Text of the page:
Abstract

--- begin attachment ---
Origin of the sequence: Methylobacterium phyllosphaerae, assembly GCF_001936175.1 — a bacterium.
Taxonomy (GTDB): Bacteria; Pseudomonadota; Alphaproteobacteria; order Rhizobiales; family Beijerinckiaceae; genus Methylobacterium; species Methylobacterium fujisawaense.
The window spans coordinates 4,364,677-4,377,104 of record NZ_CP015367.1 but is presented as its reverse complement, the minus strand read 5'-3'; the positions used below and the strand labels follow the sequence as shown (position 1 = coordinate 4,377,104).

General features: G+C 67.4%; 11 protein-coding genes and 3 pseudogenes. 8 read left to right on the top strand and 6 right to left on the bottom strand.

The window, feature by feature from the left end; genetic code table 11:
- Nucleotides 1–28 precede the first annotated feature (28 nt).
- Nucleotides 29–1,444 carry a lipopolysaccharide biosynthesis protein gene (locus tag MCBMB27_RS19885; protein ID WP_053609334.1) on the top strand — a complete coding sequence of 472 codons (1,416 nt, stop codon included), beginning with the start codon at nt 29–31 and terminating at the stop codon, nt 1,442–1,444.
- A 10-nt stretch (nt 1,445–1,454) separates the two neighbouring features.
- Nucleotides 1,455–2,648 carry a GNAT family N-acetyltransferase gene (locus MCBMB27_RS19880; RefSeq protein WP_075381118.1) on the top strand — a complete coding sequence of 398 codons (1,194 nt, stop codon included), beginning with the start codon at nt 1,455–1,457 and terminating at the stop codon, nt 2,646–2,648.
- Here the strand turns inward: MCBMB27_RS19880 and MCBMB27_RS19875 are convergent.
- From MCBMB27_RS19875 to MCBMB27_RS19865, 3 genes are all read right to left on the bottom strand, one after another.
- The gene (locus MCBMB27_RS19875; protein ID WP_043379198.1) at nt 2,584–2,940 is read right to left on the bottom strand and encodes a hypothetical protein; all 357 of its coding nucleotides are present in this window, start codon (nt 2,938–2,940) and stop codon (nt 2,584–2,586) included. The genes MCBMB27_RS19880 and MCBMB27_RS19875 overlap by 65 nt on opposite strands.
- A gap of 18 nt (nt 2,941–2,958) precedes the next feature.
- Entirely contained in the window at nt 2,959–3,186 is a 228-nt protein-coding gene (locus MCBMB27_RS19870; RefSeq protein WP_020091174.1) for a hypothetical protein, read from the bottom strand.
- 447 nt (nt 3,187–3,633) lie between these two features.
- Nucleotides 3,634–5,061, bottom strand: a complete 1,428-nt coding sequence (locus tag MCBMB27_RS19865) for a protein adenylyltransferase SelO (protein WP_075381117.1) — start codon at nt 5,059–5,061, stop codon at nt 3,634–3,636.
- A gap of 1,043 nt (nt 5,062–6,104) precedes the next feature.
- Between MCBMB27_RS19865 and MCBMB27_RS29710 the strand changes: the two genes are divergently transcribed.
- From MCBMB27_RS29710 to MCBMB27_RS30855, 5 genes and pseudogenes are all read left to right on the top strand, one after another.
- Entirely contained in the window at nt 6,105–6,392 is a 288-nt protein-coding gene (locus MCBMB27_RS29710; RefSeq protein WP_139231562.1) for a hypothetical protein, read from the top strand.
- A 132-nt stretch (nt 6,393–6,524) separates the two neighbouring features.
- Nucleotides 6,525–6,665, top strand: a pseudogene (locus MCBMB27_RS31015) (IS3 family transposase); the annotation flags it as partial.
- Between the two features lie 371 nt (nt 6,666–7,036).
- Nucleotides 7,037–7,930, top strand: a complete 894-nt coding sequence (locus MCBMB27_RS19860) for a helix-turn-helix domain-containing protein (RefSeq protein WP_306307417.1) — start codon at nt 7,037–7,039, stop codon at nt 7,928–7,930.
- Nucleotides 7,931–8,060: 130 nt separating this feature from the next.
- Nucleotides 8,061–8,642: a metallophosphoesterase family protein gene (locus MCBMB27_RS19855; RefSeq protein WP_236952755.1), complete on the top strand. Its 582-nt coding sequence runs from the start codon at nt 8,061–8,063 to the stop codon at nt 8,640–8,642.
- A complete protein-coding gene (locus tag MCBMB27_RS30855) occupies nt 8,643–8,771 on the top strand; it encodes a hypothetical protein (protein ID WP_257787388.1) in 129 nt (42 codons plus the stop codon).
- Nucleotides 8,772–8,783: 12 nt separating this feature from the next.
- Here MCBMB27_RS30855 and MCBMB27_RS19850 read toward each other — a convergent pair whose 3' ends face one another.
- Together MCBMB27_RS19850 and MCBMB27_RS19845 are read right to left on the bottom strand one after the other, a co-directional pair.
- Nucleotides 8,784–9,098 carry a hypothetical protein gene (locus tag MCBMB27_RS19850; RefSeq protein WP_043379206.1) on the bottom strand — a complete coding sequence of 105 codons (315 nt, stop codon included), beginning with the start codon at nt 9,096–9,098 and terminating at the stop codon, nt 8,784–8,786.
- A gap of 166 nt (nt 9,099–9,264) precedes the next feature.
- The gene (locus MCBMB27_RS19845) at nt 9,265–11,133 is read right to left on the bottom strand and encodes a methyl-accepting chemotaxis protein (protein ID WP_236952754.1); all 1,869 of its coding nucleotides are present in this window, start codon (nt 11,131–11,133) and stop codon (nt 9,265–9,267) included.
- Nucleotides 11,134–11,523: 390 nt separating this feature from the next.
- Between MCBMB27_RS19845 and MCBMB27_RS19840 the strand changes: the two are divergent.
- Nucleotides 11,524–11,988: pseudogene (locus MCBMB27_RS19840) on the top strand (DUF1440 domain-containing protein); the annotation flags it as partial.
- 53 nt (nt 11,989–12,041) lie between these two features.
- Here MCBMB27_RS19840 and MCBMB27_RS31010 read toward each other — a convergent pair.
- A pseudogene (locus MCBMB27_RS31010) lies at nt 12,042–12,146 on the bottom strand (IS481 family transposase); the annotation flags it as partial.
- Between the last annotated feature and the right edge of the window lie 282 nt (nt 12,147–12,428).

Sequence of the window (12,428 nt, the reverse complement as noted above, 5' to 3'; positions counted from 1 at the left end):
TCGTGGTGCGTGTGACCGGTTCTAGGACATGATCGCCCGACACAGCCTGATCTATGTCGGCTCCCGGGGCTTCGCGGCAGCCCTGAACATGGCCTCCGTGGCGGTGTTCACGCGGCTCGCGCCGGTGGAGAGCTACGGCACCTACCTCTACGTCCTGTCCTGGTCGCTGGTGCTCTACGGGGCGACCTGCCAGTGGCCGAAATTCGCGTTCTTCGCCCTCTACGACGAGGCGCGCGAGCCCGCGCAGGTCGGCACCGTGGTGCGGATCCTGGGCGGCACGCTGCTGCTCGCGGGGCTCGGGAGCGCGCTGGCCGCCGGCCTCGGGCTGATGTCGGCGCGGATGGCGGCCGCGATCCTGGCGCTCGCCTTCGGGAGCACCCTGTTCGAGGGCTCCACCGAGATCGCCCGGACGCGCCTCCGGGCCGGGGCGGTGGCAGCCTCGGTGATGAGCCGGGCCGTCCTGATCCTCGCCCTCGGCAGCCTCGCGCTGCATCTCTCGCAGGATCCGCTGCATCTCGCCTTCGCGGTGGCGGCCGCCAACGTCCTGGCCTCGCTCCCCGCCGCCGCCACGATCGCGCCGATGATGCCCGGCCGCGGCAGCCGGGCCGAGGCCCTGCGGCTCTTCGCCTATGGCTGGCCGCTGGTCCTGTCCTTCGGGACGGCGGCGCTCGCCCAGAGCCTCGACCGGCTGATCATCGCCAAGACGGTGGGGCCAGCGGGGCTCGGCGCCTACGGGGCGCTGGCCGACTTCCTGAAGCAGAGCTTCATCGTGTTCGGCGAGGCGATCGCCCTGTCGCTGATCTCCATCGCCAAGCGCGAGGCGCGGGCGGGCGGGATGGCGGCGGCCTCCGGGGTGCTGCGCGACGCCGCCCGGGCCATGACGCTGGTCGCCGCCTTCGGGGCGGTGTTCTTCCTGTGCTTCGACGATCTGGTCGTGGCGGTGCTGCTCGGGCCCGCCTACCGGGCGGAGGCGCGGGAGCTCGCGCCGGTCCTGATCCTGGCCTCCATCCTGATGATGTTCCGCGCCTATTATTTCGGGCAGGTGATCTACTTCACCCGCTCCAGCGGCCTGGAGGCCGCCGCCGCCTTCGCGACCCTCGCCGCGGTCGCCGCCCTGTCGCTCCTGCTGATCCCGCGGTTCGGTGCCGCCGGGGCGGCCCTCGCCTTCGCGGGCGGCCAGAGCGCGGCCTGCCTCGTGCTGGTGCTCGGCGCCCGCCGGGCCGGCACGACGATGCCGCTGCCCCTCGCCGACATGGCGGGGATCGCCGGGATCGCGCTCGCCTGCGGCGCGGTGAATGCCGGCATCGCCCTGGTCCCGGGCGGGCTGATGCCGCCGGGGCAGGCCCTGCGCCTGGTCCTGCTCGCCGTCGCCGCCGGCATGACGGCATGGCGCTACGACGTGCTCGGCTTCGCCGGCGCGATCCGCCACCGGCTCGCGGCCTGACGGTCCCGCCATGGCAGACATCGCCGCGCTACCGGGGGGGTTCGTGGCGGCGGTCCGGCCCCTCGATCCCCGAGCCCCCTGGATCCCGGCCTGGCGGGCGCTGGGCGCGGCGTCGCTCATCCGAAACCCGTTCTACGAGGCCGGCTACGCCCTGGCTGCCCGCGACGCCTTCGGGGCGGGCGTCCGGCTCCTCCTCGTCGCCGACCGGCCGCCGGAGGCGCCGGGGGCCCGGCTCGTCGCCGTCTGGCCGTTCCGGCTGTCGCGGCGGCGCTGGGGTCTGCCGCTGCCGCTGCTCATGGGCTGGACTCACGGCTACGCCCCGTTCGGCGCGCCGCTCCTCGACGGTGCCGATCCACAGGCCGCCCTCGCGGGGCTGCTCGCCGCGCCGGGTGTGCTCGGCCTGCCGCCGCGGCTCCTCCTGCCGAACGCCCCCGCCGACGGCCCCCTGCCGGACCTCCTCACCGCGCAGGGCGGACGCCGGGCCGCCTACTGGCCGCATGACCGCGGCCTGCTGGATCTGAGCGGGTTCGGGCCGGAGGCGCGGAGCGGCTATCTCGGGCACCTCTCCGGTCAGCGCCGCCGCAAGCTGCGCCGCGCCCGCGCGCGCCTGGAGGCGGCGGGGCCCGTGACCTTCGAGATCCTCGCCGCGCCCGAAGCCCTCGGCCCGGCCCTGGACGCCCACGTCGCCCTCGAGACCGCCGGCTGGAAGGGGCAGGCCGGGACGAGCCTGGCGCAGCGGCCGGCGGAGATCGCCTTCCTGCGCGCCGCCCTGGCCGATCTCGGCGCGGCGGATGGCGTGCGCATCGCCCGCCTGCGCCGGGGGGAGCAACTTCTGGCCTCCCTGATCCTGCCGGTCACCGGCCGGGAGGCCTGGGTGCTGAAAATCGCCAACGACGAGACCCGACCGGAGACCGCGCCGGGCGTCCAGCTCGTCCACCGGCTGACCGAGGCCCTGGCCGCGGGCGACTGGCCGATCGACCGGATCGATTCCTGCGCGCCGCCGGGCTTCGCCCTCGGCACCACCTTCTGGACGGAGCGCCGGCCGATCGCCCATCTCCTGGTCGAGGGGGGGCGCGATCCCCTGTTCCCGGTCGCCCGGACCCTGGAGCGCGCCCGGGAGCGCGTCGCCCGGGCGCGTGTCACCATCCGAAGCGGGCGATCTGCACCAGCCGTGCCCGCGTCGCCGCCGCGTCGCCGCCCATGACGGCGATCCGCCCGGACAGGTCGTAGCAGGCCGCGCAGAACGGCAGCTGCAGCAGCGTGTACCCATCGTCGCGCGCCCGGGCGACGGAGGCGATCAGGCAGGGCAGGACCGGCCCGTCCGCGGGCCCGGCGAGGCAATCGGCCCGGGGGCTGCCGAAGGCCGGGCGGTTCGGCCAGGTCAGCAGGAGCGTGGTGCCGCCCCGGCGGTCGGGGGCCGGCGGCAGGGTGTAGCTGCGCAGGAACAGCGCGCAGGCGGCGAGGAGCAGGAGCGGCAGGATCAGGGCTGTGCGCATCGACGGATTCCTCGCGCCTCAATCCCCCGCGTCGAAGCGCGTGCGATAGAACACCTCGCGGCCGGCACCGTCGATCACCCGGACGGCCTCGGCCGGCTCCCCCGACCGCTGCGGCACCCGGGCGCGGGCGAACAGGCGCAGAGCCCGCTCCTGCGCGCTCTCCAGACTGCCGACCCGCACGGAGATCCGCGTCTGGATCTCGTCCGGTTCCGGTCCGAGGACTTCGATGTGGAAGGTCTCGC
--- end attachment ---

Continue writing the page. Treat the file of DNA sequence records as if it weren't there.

We study the effect of immigration on home values in the U.S. Applying a county-level instrument for immigration, we find that immigration increases local house price appreciation and decreases its within-county spatial dispersion. Our estimates suggest that, on average, a one percentage point in- crease in the immigrant share of the local population raises house price appreciation by approximately 7 percent and reduces the dispersion of housing return within a county by about 1.5 percentage points. We also show that such effects are strikingly heterogeneous across counties and appear to be deter- mined by local culture. Using several proxies for attitudes toward immigration at the county level, we find that immigration boosts housing returns and limits its spatial dispersion only in counties with residents who are younger, more educated, and less racially biased. Our findings highlight that the effect of immigration on home values (or the lack thereof) is highly contingent on natives’ attitudes toward immigrants.

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